After I saw them play on SNL, I had a feast of new interviews paired with older videos to consume. Between 120 Minutes, KROQ Acoustic Christmas and all the magazine promotion that comes with a new album, my VCR worked overtime and my bedroom began a transformation. I needed as much information about the band as I could get. Whether or not a guy liked Bush became a deal-breaker in high school relationships. I actually said to one guy before I agreed to go out with him, “I just need to know one thing: Do you like Bush and Oasis? Because you’ll be hearing them a lot.” He told me that he thought they were okay (Pink Floyd fan, that one), and the answer was good enough for me.
I just don’t have time for someone who is going to tease me about my very favorite things.
If I needed any convincing that my husband and I were meant to be, hearing that Bush’s Deconstructed (an album nobody but the most devoted buy) was the very first CD he owned sealed the deal. Also, he liked Gavin almost as much as I did. Telling me all that was worlds better than “They’re okay.”
“Swallowed,” since I’m in the habit of ranking things, is my third favorite Bush song, after “Glycerine” and “Bonedriven.” It’s a great rock song, with big guitars punctuated at the right times. It’s easy to sing along, even with the abundance of minor notes. “I’m with everyone and yet not” may as well be the theme of my life.
“Just wanted to be myself”: I’ve often thought that during the most lonely of moments, when being myself felt like it came at the expense of connecting to other people. During the times I’ve felt without a best friend, without a person who might ring me on a whim, I would wonder how people fell into each other without effort. Maybe I had above average self-esteem for a teenage girl, but the feeling that I didn’t have a partner in it all could really shake that confidence. I still feel a bit disconnected sometimes, but that’s my own chronic loneliness that I never can seem to shake.
Though I did not pick up on all the specifics when I was thirteen, I realize “Swallowed” has Gavin singing about being high (among other things), wondering what he’s doing with himself: “Hey you said you would love to try some/ Hey you said you would love to die some…” He feels alienated, his poor decisions made in an effort to experience the opposite. “Gotta get away from here…” – The song is the desire to move from the past, but without an idea of how. It is midway through the rubble, and it wonders if optimism is too much to ask.
On a side note: I miss that original lineup.
4. Seven Day Mile – The Frames
Everyone expected me to love college. I would go off to my classes, learn all the great and necessary things and then after four years, I would flap my little wings onto bigger things. I lasted a year, and I say it was partially a money issue. While that’s true, there’s much I could have done to remedy that. I also say that there was no point in spending a ton of money and time on a creative writing degree when I could just as easily write and find a critique group on my own. That’s also true. However, the third reason, that I don’t often get into, is that something about college didn’t feel right. I felt somewhat claustrophobic and more anxious than I already tend to be. I don’t know what brought it on – an ineffectual therapist managed to narrow it down to somewhere in the vicinity of “˜expectation’ – but I just couldn’t get myself motivated to buckle down and finish. I just couldn’t be arsed, as they say.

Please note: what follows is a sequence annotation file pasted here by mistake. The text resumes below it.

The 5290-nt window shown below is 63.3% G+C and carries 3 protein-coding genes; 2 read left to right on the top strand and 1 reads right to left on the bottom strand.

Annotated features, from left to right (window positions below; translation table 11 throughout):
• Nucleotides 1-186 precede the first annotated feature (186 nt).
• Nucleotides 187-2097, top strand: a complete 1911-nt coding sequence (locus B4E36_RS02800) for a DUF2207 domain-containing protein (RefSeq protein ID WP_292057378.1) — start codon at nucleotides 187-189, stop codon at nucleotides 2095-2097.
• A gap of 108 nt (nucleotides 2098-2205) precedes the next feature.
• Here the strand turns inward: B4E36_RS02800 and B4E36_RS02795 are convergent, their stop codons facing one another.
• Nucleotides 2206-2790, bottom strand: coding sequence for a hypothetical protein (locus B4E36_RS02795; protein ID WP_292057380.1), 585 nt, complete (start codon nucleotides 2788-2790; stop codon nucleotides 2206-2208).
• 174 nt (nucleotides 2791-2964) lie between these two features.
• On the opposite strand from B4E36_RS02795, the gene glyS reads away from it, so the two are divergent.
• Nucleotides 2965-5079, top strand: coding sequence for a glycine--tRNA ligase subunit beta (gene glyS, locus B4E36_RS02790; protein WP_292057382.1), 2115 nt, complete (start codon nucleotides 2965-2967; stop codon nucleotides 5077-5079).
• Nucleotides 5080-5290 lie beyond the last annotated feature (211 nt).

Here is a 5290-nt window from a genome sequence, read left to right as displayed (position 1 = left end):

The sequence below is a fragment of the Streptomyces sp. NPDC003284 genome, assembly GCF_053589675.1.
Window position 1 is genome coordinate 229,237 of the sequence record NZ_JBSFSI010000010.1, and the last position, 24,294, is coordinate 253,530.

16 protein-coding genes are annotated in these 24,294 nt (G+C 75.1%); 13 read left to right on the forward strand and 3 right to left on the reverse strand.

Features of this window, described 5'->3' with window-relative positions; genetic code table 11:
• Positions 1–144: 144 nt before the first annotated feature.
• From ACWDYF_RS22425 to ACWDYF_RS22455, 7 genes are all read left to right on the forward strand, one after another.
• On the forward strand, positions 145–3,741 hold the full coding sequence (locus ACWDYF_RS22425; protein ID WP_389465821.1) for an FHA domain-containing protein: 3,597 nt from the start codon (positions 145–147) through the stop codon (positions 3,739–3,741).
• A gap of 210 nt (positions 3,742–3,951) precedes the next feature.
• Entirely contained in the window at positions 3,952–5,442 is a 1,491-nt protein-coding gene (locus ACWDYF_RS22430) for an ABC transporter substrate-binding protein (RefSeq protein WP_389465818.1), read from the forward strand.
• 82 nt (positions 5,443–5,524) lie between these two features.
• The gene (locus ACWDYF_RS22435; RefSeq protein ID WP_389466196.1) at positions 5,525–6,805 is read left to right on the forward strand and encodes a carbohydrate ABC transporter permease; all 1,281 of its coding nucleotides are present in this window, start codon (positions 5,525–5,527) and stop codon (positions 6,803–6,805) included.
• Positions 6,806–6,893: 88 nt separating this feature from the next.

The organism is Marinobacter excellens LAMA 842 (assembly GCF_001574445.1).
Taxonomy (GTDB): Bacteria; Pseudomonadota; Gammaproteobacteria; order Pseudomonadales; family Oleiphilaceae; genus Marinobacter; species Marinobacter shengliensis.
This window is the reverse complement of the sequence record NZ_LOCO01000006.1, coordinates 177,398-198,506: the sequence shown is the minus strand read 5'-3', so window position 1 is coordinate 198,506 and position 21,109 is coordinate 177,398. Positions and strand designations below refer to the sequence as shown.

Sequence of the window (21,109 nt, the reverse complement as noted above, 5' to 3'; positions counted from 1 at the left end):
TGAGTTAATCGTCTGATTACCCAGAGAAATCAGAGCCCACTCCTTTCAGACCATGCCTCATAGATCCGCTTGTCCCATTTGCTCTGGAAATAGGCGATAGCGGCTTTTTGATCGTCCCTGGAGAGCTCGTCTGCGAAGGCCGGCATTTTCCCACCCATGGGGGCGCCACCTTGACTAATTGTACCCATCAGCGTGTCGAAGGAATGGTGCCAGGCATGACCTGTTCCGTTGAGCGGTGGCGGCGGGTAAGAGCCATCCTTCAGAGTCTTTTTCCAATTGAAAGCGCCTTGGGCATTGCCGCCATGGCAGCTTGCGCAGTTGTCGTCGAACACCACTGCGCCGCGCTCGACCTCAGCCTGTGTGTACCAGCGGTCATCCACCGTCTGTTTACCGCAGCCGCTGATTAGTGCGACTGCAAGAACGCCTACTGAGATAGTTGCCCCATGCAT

It’s a threat that’s real enough / We can burn this bridge or stay here
The Frames started to work their way into my brain, as I grabbed songs where I could through downloads. The purchased albums would come into the collection eventually, but for a while, I had only a handful of Dance the Devil songs on my laptop. They seemed to follow me through what I could refer to as my Mysteries of Pittsburgh period.
The unfortunate byproduct to internal turmoil is that it extends to poor relationship choices. While I could have handled the end of one relationship better (namely, by not starting another while still in it), I tend to think of it as a learning period, with faults on both sides. That excuses nothing, but I’m not sure I’d still value the same things in a relationship had I not gone through it.
One morning, in a fit of sudden forced creativity, I tried to cobble together the ending to a short story I had due that afternoon. Wrapped in my green fleece jacket (that’s a story in itself) and cursing my procrastination, I sat on the couch of the guy I hadn’t been seeing long. He’d gone to work, and the place still smelled of peanut chicken curry and peach sorbet from dinner the night before. I had The Frames playing and playing, the same few song over and over. I had roughly four hours to finish and print out enough copies for everyone. It was the last day of class before we left for Thanksgiving break.
Well this might take awhile to figure out now / So don’t you rush it, hold your head up high right through the doubt now / cos it’s just a matter of time / you’ve been running so fast
It was raining when I left and walked the few blocks back to my room, the air filled with a mix of wet leaves and cigarettes. My roommate had already left for class. We didn’t intersect often. I got to work printing twenty copies of my twenty-seven page not-so-short story, but on copy sixteen, my ink started to fade. Somehow I managed to wait in line at the copy shop across campus, pay for my remaining four copies, and still have time for lunch.
“There,” I said, slapping my 540 sheets of paper on the table in the food court. I had found a face to which I could complain. “It’s rushed, I finished it this morning, but it’s done and now I can turn it in and drive back home to my very angry boyfriend.”